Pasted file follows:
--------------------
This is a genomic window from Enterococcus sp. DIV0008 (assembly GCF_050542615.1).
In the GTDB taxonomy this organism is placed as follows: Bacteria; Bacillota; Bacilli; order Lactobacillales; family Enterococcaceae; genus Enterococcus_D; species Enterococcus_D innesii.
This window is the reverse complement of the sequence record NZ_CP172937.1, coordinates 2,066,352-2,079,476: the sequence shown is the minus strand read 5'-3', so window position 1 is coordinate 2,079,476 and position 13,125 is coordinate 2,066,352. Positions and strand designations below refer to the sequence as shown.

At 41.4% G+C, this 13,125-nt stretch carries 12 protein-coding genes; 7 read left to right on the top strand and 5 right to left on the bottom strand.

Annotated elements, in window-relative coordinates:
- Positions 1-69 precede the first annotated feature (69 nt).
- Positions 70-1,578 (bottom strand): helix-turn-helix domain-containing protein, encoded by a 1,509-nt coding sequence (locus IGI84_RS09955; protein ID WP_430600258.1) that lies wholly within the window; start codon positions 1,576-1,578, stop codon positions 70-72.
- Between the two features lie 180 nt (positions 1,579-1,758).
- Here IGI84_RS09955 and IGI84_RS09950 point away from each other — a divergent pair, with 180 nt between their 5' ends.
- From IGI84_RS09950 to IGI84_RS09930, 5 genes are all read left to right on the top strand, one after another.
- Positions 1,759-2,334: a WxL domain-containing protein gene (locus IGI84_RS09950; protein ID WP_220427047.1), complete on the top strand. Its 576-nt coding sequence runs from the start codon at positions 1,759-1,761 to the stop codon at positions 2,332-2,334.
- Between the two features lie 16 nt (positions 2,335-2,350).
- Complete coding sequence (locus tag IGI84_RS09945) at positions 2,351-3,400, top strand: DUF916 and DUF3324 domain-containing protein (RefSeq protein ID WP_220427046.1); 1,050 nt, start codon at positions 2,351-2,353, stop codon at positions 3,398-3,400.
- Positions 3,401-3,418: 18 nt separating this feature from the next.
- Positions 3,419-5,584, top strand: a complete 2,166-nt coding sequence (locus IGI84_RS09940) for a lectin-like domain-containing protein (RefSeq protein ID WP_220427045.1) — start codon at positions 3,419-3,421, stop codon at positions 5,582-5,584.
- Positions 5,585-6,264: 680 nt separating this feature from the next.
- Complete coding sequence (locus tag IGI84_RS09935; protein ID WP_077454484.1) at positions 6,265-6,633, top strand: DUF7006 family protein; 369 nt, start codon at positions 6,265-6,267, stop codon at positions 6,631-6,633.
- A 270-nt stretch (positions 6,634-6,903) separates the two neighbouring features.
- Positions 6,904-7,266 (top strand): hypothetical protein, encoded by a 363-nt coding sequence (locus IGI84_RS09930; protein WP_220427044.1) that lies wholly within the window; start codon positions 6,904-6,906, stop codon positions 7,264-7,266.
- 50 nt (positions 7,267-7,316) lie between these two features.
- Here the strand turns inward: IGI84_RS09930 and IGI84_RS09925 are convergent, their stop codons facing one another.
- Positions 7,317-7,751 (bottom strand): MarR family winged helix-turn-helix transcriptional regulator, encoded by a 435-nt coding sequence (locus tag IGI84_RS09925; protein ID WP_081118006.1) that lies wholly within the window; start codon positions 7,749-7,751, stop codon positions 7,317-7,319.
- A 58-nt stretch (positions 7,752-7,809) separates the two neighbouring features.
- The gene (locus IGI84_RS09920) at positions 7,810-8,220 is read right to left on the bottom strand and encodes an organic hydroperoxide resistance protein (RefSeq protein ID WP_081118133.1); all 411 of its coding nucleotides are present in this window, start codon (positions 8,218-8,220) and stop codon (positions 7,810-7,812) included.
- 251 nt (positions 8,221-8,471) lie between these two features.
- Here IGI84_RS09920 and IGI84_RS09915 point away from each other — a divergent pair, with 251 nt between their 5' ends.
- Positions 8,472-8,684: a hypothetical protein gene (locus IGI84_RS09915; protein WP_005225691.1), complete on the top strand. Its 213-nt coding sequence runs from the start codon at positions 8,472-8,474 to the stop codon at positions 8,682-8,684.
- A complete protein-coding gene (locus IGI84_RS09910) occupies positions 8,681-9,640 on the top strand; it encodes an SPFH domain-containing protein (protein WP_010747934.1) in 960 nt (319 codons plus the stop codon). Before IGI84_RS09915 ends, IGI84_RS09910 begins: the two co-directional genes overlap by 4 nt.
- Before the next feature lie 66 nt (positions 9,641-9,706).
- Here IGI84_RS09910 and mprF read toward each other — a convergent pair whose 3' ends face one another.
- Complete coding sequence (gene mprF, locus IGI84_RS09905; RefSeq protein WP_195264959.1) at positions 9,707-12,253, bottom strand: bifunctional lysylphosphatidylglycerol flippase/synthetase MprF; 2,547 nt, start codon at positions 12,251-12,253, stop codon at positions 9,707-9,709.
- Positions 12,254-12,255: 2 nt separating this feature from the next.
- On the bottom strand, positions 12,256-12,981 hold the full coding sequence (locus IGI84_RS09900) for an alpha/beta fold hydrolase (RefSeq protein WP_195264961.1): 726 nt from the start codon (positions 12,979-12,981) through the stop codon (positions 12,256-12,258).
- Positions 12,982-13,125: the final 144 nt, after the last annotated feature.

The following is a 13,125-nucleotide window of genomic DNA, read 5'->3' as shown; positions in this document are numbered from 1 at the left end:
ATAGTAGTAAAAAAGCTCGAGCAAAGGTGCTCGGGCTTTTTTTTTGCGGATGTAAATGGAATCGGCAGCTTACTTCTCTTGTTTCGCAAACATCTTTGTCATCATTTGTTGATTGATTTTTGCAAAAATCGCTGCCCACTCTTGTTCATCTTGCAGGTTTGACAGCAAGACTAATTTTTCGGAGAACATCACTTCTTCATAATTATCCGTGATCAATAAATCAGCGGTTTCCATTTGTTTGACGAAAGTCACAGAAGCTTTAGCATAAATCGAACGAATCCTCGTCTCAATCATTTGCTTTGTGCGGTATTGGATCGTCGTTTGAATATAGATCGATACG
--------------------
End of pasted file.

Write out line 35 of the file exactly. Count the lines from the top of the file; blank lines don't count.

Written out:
The following is a 13,125-nucleotide window of genomic DNA, read 5'->3' as shown; positions in this document are numbered from 1 at the left end: